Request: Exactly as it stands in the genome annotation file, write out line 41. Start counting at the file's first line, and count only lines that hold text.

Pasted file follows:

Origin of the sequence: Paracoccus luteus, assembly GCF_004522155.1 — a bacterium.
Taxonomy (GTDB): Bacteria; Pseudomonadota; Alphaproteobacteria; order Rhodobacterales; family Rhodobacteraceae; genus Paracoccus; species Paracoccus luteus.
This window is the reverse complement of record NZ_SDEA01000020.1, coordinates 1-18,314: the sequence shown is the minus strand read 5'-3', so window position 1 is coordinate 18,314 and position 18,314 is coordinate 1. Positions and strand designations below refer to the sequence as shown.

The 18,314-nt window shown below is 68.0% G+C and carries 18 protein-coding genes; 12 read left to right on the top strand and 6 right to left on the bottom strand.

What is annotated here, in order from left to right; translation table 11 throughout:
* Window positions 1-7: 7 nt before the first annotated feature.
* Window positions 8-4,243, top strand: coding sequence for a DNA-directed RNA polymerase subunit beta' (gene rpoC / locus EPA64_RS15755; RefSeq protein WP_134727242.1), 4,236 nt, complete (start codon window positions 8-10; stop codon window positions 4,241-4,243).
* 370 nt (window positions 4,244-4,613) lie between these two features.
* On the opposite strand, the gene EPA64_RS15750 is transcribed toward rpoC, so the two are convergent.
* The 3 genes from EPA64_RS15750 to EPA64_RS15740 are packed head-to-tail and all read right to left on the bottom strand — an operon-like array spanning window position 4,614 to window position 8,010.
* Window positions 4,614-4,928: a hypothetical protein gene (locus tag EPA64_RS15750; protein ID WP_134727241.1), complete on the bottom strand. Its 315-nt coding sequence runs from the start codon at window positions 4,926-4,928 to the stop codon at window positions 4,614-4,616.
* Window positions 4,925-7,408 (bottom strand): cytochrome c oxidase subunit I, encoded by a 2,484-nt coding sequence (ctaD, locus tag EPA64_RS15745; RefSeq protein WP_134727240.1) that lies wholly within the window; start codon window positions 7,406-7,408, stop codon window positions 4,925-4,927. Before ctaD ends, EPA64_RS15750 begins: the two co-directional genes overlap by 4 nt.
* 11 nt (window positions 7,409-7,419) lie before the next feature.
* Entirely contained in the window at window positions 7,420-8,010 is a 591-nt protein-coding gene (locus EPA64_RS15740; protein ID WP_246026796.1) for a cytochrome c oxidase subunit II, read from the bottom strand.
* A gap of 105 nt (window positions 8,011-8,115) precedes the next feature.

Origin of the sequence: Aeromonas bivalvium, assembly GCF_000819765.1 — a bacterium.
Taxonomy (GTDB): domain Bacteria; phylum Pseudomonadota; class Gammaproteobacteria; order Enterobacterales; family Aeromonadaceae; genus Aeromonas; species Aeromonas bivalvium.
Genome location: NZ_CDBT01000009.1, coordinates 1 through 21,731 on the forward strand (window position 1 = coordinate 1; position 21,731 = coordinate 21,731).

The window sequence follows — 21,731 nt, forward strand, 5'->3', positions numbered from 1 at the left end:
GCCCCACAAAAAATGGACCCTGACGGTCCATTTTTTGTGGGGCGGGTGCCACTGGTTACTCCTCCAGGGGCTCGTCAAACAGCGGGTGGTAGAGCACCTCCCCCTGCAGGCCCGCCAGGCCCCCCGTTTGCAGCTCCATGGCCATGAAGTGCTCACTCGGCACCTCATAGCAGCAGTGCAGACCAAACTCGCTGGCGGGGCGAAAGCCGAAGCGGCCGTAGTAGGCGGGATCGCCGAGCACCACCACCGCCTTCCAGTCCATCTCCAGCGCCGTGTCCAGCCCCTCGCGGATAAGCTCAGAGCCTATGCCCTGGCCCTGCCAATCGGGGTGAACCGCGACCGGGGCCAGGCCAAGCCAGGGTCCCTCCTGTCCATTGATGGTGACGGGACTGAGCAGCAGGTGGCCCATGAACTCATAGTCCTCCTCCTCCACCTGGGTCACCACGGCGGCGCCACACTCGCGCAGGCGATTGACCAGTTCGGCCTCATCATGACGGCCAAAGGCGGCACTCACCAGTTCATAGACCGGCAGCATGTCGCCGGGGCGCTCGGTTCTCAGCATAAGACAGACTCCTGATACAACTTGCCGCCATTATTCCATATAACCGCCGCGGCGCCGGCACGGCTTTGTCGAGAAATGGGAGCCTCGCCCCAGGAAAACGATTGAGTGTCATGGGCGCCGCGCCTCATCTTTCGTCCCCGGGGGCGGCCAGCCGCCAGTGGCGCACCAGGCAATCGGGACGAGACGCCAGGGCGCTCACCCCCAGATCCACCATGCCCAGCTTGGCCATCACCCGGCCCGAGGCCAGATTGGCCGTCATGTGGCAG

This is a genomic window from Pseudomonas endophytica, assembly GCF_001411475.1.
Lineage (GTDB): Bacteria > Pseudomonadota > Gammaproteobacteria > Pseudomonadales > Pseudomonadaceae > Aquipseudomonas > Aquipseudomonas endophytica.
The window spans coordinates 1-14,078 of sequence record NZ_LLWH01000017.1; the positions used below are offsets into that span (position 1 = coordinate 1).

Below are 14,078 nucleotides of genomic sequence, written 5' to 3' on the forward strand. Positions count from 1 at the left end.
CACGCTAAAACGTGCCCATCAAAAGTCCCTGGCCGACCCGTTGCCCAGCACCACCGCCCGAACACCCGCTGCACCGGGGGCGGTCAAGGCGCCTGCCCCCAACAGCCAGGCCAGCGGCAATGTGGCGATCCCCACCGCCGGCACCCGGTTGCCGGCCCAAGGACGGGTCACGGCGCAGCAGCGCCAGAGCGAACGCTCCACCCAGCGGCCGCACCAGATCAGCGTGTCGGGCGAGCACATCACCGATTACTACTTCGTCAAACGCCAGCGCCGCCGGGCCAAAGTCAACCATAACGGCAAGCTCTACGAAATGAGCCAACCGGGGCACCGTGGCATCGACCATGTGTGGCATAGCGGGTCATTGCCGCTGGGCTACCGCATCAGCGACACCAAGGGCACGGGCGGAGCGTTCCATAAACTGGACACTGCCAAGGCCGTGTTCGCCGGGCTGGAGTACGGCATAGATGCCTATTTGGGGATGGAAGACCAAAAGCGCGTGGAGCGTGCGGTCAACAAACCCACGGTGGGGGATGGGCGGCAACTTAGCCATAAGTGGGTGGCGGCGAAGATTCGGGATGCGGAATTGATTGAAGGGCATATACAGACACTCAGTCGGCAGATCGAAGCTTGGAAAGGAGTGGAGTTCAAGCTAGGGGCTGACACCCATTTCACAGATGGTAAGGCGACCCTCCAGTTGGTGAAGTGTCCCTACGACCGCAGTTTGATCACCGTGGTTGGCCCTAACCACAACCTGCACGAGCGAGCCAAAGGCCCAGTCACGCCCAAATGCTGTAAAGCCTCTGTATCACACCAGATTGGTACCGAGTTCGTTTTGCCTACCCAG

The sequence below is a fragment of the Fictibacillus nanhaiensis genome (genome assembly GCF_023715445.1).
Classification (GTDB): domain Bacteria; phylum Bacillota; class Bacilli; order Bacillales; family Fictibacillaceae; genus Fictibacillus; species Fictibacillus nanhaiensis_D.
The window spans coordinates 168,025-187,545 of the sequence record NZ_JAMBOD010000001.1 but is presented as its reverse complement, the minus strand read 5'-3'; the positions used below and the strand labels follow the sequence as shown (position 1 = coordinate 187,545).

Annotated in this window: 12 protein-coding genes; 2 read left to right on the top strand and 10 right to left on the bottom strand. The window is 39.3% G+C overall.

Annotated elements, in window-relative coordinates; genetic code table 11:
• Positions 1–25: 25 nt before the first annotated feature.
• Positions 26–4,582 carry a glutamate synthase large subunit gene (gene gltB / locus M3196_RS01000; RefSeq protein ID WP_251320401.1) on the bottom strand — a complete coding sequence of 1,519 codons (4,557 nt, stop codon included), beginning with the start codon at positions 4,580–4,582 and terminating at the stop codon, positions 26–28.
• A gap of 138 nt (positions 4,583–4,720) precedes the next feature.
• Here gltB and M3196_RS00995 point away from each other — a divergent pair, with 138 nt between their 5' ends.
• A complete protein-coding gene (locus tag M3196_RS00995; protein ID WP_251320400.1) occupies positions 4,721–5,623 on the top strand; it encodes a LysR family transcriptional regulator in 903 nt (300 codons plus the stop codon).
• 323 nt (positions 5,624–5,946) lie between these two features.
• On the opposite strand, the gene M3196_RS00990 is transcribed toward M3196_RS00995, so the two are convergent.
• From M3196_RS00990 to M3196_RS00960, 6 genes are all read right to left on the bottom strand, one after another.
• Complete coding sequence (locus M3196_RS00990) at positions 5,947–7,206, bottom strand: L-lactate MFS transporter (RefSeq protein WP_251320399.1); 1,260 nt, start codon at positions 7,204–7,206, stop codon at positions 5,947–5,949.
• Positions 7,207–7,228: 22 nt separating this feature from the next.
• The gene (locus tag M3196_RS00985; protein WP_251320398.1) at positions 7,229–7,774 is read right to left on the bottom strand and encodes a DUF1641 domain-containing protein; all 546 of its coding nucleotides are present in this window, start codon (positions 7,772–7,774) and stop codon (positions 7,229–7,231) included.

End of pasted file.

• The gene (locus tag M3196_RS00985; protein WP_251320398.1) at positions 7,229–7,774 is read right to left on the bottom strand and encodes a DUF1641 domain-containing protein; all 546 of its coding nucleotides are present in this window, start codon (positions 7,772–7,774) and stop codon (positions 7,229–7,231) included.